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#39: The Biblical Roots of Apostolic Succession, Infallibility, and the Indefectibility of the Church, Part 1—When Jesus Began to Reign as King

The “Becoming Catholic” series presents the biblical, philosophical, and historical evidence for why Eternal Christendom Founder, Joshua Charles, became and remains Catholic. The series table of contents is here.

This series of articles will show that the Catholic dogmas of Apostolic Succession, Infallibility, and the Indefectibility of the Church are thoroughly biblical.

But prior to doing so, we must set the stage in an admittedly unique way by discussing a topic that may seem unrelated, but is vital to establishing the biblical basis for these dogmas: when Christ began to reign as King.

Summary of the Case

This article will show that Christ began to reign as King of the Messianic Kingdom upon His Ascension in the first century to the present time.

While the importance of this theological fact is often not recognized, it nevertheless plays a vital role in laying the biblical foundation of the aforementioned dogmas, which will be discussed in future articles.

If in fact Christ began to reign as King of the Messianic Kingdom in the first century, this is important—particularly with respect to debates with protestants (and to a lesser extent apostolic churches not in communion with the Catholic Church)—for the following reasons:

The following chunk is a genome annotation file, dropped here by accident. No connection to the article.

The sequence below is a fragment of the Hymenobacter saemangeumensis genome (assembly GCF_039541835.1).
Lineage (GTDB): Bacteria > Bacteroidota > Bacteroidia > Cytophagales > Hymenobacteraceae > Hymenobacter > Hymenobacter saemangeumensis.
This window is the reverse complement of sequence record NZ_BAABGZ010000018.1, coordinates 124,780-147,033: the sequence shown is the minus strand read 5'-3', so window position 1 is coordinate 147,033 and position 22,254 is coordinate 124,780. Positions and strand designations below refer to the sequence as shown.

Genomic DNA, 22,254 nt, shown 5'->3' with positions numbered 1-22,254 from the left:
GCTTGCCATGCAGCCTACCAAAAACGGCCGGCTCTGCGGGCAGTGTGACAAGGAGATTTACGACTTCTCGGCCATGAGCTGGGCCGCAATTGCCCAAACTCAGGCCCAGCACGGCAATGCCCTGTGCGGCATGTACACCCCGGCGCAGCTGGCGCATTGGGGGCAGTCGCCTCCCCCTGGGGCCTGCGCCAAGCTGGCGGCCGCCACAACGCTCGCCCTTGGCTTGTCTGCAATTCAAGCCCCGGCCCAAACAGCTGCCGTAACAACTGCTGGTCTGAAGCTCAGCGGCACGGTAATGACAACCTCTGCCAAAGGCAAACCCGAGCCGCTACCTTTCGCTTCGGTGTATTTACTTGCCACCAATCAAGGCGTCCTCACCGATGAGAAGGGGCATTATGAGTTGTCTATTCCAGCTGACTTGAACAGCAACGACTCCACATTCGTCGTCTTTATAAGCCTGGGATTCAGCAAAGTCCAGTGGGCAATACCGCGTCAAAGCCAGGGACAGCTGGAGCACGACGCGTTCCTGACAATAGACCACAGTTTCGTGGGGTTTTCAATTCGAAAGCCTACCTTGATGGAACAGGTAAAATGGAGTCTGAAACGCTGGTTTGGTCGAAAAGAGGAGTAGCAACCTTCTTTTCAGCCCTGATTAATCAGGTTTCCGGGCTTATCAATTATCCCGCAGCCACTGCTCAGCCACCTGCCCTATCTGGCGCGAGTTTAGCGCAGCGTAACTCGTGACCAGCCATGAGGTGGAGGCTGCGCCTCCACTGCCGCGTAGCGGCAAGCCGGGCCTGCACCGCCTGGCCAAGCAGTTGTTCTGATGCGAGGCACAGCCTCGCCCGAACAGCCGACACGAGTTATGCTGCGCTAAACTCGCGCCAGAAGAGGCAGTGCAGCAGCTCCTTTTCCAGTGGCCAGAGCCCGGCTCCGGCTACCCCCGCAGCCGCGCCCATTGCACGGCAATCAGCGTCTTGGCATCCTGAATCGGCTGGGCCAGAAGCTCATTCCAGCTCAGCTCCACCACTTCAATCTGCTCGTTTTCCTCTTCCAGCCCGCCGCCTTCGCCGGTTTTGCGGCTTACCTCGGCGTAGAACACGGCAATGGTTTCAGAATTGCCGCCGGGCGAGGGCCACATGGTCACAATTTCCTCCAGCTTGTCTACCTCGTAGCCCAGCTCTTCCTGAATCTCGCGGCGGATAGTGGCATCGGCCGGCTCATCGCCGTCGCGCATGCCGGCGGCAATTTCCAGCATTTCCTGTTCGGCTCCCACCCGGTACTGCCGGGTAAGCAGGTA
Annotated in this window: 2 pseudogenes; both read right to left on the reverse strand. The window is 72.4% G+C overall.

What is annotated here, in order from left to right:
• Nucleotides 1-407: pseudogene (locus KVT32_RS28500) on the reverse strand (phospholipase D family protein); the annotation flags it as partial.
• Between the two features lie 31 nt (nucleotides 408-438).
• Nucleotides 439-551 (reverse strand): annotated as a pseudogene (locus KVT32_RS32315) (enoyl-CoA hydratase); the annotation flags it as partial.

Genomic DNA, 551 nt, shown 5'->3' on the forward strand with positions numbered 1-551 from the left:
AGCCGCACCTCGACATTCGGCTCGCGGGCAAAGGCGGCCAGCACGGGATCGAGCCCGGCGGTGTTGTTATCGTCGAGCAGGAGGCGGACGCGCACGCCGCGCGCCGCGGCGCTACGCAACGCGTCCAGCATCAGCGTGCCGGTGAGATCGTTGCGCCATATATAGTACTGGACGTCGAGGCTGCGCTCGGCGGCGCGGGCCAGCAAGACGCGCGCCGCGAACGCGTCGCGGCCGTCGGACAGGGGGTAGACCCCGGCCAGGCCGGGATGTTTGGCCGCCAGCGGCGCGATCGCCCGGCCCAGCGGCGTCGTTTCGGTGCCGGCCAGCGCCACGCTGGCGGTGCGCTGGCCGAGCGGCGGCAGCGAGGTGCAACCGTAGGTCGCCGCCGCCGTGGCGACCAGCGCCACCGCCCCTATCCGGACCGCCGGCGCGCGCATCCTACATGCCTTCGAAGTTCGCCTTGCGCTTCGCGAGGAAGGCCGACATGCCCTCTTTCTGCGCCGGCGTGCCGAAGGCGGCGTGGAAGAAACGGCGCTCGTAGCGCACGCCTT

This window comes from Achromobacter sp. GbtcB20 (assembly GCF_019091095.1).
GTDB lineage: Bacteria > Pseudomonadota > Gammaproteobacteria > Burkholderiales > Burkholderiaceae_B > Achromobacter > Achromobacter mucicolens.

• The Old Testament prophecies of the Messianic Kingdom must refer to something that began in the first century, and therefore can’t be dismissed as referring only, or even primarily, to an unrealized eschatological future that will be fulfilled only by Christ’s return;
  • The Old Testament prophecies’ description of a unified, indestructible, authoritative Kingdom spread from one end of the earth to the other in which the Messiah exercises judgment must refer to this same Kingdom over which Christ began to reign in the first century; and
  • Therefore, Christ’s descriptions of His Church as a polity, and the promises He gives to His Church in the New Testament, must be read as at least the beginning of the fulfillment of the Old Testament prophecies of the Messianic Kingdom.

Introduction

The Catholic dogmas of Apostolic Succession, Infallibility, and the Indefectibility of the Church, are tightly bound together.

Here is a cursory summary of their contents.

The dogma of Apostolic Succession says that the Church is ruled by apostolic authority exercised by the successors of the Apostles, preeminently the successor of St. Peter, the Pope.

The dogma of the Infallibility of the Church says that the Church is infallible (without error) in the official exercise of its apostolic authority for all Christians on matters of faith and morals.

Finally, the dogma of the Indefectibility of the Church says that the Church, as Christ’s Spouse with whom He has become one body, will continue to be a visible, infallible society until Christ’s return, and thus never fully apostatize (defect) from Our Lord.

The reason the seemingly unrelated question of when Christ began to reign as King is so important to proving these Catholic dogmas from Scripture is because each of them revolve around a single issue: the nature of Christ’s Kingdom.

Apostolic Succession concerns who exercises the Kingdom’s authority.

Infallibility concerns how the Kingdom’s authority is exercised.

Indefectibility concerns the visible and invincible nature of the Kingdom’s authority.

Thus, these three dogmas concern the nature of Christ’s Kingdom as a polity; and the issues of who, how, and for how long authority is exercised within it.

But before we dive into these matters, we must first determine when Christ’s Kingdom began.